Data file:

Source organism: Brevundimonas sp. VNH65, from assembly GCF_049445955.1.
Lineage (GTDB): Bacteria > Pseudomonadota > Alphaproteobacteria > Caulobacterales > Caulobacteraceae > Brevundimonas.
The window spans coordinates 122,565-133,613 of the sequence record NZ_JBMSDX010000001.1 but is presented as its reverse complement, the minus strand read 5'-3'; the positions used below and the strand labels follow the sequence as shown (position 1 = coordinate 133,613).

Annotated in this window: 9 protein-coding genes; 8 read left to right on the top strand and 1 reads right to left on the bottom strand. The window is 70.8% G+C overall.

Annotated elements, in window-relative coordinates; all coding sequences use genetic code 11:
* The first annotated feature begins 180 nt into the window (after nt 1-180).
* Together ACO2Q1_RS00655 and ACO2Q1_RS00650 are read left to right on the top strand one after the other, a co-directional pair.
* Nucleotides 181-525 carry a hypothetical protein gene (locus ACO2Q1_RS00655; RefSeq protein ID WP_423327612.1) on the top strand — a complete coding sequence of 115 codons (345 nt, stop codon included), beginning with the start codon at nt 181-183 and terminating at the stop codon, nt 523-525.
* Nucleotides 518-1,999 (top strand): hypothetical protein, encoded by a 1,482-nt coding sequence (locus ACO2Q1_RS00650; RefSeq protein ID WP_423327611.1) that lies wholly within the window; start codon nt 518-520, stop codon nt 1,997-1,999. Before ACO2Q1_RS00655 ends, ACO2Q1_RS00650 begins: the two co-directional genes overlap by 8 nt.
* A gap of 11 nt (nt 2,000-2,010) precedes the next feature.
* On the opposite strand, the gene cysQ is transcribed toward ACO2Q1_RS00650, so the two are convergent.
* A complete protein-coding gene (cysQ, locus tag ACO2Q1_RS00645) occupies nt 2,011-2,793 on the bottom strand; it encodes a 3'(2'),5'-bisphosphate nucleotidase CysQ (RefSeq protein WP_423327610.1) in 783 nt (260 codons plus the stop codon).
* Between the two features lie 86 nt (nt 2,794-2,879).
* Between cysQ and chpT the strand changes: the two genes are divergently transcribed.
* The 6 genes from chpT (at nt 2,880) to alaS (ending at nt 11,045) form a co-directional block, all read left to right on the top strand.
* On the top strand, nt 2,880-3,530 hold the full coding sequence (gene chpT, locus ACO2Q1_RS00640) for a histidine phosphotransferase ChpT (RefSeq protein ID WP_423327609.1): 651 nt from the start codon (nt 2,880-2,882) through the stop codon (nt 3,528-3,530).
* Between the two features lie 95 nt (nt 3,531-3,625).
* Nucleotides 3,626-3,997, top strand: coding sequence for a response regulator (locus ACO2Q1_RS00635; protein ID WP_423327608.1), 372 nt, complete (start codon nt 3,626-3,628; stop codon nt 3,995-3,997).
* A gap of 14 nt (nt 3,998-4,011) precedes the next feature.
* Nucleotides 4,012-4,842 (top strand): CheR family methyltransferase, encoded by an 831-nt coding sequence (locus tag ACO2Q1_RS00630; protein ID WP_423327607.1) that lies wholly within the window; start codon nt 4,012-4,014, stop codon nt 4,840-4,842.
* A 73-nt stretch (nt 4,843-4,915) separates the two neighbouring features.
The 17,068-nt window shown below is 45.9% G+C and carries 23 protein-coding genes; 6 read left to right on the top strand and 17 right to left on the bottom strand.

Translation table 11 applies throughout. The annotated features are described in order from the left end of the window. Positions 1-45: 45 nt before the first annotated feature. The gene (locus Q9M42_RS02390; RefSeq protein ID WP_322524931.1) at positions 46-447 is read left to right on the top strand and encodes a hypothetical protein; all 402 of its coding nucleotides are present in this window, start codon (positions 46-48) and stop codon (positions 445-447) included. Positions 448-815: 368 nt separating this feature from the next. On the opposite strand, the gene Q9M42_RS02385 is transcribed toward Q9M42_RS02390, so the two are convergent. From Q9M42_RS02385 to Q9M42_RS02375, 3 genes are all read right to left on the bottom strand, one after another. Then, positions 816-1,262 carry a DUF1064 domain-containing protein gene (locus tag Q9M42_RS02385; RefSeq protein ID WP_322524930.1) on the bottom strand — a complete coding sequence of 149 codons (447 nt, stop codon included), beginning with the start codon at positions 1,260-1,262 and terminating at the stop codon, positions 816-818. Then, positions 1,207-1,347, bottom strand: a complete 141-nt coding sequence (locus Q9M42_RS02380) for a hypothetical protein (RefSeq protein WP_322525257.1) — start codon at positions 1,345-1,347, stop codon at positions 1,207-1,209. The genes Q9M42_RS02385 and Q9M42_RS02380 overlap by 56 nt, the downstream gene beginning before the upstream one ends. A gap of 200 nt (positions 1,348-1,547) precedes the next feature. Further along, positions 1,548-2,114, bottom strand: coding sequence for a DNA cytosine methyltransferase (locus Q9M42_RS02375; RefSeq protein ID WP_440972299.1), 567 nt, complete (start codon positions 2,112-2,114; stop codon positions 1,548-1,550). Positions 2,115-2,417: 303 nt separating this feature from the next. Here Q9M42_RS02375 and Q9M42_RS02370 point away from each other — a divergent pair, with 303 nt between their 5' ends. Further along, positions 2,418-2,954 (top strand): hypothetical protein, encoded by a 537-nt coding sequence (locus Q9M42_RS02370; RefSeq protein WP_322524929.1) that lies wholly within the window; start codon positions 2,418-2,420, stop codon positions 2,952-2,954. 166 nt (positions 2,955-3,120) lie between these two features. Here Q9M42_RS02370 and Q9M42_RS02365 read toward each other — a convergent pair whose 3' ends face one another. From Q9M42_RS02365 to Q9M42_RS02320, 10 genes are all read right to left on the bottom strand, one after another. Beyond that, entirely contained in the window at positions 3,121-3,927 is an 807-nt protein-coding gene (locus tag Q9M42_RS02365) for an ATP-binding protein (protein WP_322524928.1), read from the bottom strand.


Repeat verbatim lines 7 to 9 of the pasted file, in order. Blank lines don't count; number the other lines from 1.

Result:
* Together ACO2Q1_RS00655 and ACO2Q1_RS00650 are read left to right on the top strand one after the other, a co-directional pair.
* Nucleotides 181-525 carry a hypothetical protein gene (locus ACO2Q1_RS00655; RefSeq protein ID WP_423327612.1) on the top strand — a complete coding sequence of 115 codons (345 nt, stop codon included), beginning with the start codon at nt 181-183 and terminating at the stop codon, nt 523-525.
* Nucleotides 518-1,999 (top strand): hypothetical protein, encoded by a 1,482-nt coding sequence (locus ACO2Q1_RS00650; RefSeq protein ID WP_423327611.1) that lies wholly within the window; start codon nt 518-520, stop codon nt 1,997-1,999. Before ACO2Q1_RS00655 ends, ACO2Q1_RS00650 begins: the two co-directional genes overlap by 8 nt.